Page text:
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Anarchist jailed for not testifying over 2008 New York blast

By Nate Raymond

NEW YORK (Reuters) - A self-described anarchist from Brooklyn who refused to testify before a federal grand jury thought to be investigating a 2008 bomb explosion in New York's Times Square was sent to jail on Tuesday after being found in civil contempt.

Gerald Koch, 24, had been asked last week to testify before a grand jury that his lawyer says is believed to be probing a small bomb detonation outside a U.S. armed forces recruiting station.

It marked the second time he had been called to testify on the matter since 2009. Koch, who had been associated with the Occupy Wall Street movement, refused, citing rights under the U.S. Constitution, particularly the First Amendment.

U.S. District Judge John Keenan in Manhattan said he ordered Koch to testify at a closed-door hearing on Thursday and again on Tuesday. But after his lawyer advised on Tuesday that he again would not, the judge held him in contempt.

Koch was ordered into federal custody for an indefinite period of time, no longer than 18 months or the remaining life of the grand jury. He can be released if he testifies.

The grand jury is believed to be investigating a small explosion that took place in the early morning of March 6, 2008, according to his lawyer, Susan Tipograph. The explosion caused no injuries, though it damaged the recruiting station.

Police said at the time that low-grade explosives had been packed in an ammunition box. A video at the time showed a person on a bicycle dismounting, walking near the station, and then leaving shortly before the blast, police said.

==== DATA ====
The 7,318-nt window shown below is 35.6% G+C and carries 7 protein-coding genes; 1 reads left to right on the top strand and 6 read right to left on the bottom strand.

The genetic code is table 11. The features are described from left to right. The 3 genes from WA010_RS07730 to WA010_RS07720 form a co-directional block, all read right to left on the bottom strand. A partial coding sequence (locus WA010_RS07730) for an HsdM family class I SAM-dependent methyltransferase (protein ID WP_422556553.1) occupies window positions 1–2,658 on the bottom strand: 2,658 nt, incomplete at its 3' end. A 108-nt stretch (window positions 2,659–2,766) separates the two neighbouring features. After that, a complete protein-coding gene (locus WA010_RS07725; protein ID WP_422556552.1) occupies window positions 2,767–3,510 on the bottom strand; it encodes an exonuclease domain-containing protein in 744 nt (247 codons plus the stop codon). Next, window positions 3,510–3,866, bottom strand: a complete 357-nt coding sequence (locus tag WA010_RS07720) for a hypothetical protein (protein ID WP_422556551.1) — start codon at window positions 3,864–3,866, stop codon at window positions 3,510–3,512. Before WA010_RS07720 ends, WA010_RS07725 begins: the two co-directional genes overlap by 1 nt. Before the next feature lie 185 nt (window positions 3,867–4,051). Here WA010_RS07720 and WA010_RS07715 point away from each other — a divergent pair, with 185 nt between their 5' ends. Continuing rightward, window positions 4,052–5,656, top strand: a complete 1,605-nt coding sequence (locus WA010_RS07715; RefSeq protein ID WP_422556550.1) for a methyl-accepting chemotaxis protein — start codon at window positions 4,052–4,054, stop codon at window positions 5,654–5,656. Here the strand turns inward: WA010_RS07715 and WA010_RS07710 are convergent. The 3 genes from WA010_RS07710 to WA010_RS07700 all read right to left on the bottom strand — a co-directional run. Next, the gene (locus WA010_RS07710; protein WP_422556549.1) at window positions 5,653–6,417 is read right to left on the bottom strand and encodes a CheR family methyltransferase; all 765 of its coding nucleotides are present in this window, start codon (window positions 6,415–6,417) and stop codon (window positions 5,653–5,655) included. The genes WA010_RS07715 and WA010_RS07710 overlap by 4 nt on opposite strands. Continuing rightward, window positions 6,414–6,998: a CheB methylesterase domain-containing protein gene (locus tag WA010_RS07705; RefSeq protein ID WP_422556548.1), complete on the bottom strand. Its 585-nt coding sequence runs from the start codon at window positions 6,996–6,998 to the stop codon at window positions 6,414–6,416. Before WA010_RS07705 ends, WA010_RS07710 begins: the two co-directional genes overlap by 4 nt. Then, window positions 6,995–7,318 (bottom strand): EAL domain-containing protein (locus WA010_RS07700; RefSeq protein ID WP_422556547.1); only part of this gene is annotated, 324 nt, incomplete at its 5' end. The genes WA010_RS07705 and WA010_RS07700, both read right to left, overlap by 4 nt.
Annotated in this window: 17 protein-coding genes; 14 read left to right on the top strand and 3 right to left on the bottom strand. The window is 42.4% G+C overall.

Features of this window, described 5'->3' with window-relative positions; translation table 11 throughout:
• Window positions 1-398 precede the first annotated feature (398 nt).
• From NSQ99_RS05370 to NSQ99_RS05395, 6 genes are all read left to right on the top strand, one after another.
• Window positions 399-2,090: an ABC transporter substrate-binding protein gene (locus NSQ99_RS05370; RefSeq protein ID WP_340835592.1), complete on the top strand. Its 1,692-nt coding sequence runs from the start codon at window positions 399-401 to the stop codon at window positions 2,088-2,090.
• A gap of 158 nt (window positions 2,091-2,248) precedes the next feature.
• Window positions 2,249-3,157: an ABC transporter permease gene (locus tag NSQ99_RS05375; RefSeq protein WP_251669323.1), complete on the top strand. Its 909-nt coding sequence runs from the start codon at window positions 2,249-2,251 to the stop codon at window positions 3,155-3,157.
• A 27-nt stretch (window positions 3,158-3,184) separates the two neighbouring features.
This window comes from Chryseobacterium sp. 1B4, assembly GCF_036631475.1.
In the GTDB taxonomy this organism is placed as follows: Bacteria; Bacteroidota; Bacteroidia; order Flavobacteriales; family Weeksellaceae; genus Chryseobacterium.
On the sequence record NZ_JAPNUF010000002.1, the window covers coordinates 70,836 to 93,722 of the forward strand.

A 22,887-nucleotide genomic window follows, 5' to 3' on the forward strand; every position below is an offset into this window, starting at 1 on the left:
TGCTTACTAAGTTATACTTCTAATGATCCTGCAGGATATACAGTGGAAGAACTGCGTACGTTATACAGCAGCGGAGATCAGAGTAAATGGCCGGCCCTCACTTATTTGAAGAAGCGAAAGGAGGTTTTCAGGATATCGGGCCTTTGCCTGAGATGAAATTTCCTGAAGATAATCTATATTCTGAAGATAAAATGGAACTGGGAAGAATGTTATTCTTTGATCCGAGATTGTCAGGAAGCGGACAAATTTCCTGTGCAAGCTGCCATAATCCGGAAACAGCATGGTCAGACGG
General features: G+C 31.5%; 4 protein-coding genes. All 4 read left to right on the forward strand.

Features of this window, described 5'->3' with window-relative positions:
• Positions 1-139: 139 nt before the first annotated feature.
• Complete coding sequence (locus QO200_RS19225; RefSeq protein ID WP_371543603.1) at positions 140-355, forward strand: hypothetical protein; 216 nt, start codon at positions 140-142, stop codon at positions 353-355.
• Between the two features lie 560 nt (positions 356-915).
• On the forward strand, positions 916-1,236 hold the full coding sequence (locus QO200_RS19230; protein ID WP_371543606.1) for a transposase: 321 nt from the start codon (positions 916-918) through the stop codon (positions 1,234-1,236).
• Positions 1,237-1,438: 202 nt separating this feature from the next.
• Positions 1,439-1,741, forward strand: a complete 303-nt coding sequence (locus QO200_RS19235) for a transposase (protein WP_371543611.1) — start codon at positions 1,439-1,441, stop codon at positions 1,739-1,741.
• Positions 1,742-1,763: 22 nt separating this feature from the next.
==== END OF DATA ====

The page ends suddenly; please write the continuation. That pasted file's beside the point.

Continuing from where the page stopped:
Koch is not a target of the grand jury, Tipograph said. Koch said in a statement posted on a website established about his case that when he was first called in 2009, the government informed his lawyers they believed he was at a bar in 2008 or 2009 where someone indicated they knew who committed the bombing.

Koch has repeatedly refused to testify. He says on the website that "the grand jury is being used to conduct a witch hunt against anarchists and political radicals." Tipograph called Koch's stance a matter of principle.

"It's a decision not based on hiding anything or protecting anyone," she said.

Koch had previously sought to quash a subpoena to testify in this latest proceeding, but Keenan denied that motion last week, according to records unsealed on Tuesday.

Keenan said Koch "should not be permitted to use his First Amendment rights as a shield, simply because he gained knowledge of who committed a crime through his exercise of his right to free association."

The proceedings have over the last several days drawn large crowds of young people, including a group of supporters called The Support Jerry Committee. More than 40 supporters attended Tuesday's hearing.

As Koch was taken into custody at the hearing's close, supporters yelled "We're with you Jerry" and "We love you Jerry."

David Rankin, another lawyer for Koch, said after the hearing that he planned to appeal. A spokeswoman for Manhattan U.S. Attorney Preet Bharara declined comment on the case.

(Reporting by Nate Raymond in New York; Editing by Cynthia Johnston and Phil Berlowitz)

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